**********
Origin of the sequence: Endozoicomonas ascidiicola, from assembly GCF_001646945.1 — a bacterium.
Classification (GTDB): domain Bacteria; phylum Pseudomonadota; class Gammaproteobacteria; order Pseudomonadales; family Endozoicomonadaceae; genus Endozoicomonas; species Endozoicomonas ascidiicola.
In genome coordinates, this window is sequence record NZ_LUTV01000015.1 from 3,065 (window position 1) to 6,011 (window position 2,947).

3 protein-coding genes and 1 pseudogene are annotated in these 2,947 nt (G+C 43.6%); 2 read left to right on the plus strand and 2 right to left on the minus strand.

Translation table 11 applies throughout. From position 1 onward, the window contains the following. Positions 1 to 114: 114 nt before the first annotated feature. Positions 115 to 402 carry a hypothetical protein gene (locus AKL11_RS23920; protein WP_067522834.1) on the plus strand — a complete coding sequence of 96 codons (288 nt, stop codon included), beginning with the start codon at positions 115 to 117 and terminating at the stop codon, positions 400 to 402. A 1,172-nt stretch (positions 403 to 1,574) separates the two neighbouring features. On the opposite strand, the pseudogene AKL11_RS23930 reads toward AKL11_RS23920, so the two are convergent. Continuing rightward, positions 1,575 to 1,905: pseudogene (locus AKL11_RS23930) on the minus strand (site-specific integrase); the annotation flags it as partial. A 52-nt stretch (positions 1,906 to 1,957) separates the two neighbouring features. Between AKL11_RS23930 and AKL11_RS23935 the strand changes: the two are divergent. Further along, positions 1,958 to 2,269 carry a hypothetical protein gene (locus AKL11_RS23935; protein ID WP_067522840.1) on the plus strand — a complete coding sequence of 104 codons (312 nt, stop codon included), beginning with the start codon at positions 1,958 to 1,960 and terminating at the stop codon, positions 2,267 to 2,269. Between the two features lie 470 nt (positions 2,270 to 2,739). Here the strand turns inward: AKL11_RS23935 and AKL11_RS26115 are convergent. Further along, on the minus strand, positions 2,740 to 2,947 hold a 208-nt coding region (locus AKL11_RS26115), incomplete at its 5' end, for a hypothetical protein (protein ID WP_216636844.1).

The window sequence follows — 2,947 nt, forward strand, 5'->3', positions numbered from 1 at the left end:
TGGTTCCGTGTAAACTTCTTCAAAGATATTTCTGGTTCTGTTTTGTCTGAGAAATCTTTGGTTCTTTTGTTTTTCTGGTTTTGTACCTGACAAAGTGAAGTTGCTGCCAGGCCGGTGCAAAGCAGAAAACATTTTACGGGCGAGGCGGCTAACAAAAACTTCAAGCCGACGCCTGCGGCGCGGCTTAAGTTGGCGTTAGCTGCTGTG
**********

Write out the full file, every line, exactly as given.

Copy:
Origin of the sequence: Endozoicomonas ascidiicola, from assembly GCF_001646945.1 — a bacterium.
Classification (GTDB): domain Bacteria; phylum Pseudomonadota; class Gammaproteobacteria; order Pseudomonadales; family Endozoicomonadaceae; genus Endozoicomonas; species Endozoicomonas ascidiicola.
In genome coordinates, this window is sequence record NZ_LUTV01000015.1 from 3,065 (window position 1) to 6,011 (window position 2,947).

3 protein-coding genes and 1 pseudogene are annotated in these 2,947 nt (G+C 43.6%); 2 read left to right on the plus strand and 2 right to left on the minus strand.

Translation table 11 applies throughout. From position 1 onward, the window contains the following. Positions 1 to 114: 114 nt before the first annotated feature. Positions 115 to 402 carry a hypothetical protein gene (locus AKL11_RS23920; protein WP_067522834.1) on the plus strand — a complete coding sequence of 96 codons (288 nt, stop codon included), beginning with the start codon at positions 115 to 117 and terminating at the stop codon, positions 400 to 402. A 1,172-nt stretch (positions 403 to 1,574) separates the two neighbouring features. On the opposite strand, the pseudogene AKL11_RS23930 reads toward AKL11_RS23920, so the two are convergent. Continuing rightward, positions 1,575 to 1,905: pseudogene (locus AKL11_RS23930) on the minus strand (site-specific integrase); the annotation flags it as partial. A 52-nt stretch (positions 1,906 to 1,957) separates the two neighbouring features. Between AKL11_RS23930 and AKL11_RS23935 the strand changes: the two are divergent. Further along, positions 1,958 to 2,269 carry a hypothetical protein gene (locus AKL11_RS23935; protein ID WP_067522840.1) on the plus strand — a complete coding sequence of 104 codons (312 nt, stop codon included), beginning with the start codon at positions 1,958 to 1,960 and terminating at the stop codon, positions 2,267 to 2,269. Between the two features lie 470 nt (positions 2,270 to 2,739). Here the strand turns inward: AKL11_RS23935 and AKL11_RS26115 are convergent. Further along, on the minus strand, positions 2,740 to 2,947 hold a 208-nt coding region (locus AKL11_RS26115), incomplete at its 5' end, for a hypothetical protein (protein ID WP_216636844.1).

The window sequence follows — 2,947 nt, forward strand, 5'->3', positions numbered from 1 at the left end:
TGGTTCCGTGTAAACTTCTTCAAAGATATTTCTGGTTCTGTTTTGTCTGAGAAATCTTTGGTTCTTTTGTTTTTCTGGTTTTGTACCTGACAAAGTGAAGTTGCTGCCAGGCCGGTGCAAAGCAGAAAACATTTTACGGGCGAGGCGGCTAACAAAAACTTCAAGCCGACGCCTGCGGCGCGGCTTAAGTTGGCGTTAGCTGCTGTG